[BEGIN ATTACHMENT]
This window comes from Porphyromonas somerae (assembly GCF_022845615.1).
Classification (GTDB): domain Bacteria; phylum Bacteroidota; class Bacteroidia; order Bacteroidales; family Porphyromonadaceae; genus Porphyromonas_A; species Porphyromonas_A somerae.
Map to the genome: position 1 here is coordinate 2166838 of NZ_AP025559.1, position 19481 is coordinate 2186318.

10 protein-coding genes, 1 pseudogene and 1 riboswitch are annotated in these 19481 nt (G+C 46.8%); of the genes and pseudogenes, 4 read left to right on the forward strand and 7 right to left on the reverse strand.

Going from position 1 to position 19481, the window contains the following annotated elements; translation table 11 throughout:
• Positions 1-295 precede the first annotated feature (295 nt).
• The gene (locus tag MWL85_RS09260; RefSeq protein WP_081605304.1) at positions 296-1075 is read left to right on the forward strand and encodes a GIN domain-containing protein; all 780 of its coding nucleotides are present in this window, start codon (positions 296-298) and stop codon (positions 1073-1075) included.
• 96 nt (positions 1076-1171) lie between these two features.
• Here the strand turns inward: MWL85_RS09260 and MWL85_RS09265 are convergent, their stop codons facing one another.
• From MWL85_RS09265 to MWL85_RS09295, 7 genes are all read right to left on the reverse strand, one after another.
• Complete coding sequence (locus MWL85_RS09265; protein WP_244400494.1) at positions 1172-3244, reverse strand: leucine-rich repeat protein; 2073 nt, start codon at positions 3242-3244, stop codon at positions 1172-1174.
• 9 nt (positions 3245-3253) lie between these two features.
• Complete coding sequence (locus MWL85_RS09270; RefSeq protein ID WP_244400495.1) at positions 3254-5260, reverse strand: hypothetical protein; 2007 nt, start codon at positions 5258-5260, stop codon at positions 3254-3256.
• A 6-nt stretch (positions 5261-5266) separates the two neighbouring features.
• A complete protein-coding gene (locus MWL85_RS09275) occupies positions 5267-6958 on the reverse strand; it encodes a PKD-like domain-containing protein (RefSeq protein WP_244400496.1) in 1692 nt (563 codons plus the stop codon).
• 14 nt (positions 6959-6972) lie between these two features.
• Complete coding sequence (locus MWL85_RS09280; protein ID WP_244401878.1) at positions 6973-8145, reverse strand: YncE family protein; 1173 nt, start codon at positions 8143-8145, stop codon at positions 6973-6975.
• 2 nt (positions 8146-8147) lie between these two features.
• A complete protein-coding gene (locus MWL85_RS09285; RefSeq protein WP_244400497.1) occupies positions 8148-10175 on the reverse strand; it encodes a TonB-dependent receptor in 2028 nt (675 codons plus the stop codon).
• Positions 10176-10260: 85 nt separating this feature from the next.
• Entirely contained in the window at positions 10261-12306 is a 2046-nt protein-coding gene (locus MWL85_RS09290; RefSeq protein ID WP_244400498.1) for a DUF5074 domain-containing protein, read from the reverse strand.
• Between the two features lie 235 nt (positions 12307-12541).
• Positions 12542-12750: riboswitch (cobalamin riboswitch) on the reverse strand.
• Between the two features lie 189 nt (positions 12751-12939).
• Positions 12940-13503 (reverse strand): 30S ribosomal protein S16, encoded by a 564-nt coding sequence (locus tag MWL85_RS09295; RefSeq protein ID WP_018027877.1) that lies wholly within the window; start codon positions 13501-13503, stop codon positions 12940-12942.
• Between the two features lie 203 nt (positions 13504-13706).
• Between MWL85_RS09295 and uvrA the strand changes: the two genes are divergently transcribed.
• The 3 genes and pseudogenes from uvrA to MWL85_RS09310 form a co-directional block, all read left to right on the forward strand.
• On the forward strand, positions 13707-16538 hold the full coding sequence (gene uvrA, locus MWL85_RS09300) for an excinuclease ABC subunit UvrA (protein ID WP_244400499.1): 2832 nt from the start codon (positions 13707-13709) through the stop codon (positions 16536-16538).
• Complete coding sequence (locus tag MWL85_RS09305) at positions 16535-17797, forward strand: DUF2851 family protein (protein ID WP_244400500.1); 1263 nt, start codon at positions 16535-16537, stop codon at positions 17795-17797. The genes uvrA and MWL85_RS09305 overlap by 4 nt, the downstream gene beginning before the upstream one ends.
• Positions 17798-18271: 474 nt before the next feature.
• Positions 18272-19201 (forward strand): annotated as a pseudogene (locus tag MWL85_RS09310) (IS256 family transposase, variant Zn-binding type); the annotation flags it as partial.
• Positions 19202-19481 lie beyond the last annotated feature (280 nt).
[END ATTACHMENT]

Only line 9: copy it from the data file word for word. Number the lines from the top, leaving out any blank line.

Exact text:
• Here the strand turns inward: MWL85_RS09260 and MWL85_RS09265 are convergent, their stop codons facing one another.